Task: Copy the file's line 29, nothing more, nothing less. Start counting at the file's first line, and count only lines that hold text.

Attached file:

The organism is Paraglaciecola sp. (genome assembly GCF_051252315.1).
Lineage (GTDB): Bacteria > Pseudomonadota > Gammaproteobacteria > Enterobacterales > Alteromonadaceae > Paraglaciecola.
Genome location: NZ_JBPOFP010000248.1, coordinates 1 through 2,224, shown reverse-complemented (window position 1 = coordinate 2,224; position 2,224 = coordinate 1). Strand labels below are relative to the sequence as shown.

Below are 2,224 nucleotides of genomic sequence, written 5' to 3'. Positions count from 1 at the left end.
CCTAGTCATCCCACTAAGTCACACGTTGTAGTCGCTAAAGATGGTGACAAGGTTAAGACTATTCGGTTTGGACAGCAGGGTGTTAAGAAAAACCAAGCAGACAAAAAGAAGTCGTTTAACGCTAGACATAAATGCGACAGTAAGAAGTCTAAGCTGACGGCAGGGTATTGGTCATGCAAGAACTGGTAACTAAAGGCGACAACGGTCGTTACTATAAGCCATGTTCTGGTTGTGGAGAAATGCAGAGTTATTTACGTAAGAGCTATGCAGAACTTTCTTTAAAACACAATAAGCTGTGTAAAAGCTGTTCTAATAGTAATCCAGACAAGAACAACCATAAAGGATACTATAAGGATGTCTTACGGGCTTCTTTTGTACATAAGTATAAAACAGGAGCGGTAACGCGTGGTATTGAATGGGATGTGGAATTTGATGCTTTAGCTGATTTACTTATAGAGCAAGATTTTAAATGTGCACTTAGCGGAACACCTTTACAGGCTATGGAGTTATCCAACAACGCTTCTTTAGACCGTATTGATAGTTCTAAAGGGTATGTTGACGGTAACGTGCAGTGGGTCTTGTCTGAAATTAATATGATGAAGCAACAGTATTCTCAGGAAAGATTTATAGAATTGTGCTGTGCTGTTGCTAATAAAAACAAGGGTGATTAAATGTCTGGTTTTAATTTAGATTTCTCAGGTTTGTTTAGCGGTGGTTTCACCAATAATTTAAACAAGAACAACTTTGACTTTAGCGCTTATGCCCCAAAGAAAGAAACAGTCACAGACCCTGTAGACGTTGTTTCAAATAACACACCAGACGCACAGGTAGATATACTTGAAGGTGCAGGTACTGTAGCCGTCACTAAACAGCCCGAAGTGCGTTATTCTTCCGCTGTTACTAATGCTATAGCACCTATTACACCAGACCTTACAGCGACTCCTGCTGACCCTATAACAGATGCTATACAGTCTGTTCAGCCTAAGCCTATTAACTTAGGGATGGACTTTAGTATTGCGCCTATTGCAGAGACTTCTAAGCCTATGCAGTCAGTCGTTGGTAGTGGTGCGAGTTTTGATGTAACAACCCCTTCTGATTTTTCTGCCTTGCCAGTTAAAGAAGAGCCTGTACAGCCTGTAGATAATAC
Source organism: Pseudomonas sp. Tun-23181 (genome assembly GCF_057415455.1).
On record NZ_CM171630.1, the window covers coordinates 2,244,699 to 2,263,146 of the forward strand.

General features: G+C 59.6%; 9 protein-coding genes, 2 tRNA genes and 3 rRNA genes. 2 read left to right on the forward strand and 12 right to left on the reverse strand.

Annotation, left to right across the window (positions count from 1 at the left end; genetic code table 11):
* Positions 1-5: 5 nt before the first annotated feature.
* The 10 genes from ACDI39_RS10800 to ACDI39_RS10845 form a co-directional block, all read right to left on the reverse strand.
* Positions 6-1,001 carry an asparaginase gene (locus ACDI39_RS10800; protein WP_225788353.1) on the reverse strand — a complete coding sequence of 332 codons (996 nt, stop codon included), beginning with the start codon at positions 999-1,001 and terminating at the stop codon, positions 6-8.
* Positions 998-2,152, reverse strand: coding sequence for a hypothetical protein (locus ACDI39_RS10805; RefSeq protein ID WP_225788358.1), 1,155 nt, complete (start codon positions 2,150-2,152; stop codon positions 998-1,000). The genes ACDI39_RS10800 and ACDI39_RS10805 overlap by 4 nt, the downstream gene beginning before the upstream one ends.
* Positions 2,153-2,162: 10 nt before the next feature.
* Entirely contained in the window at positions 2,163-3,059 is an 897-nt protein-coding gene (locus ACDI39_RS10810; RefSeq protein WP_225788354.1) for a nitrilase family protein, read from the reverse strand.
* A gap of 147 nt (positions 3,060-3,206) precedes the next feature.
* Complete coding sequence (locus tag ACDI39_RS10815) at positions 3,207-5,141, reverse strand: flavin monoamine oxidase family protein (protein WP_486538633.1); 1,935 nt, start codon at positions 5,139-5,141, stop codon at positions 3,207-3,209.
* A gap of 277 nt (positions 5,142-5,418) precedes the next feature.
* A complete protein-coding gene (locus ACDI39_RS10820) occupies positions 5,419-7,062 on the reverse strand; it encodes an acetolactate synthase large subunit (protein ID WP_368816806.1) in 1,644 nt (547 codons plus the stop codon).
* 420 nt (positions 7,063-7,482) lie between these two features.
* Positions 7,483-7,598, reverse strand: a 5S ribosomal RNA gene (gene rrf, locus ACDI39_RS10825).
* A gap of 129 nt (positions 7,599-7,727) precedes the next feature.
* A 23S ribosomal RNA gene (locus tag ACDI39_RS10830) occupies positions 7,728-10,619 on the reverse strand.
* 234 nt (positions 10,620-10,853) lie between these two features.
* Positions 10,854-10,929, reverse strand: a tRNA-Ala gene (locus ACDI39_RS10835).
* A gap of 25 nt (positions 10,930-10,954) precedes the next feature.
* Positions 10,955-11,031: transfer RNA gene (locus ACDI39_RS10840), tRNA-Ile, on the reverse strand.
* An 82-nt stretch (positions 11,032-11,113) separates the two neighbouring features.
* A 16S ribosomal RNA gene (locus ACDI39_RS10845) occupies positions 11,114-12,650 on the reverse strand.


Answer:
* A 16S ribosomal RNA gene (locus ACDI39_RS10845) occupies positions 11,114-12,650 on the reverse strand.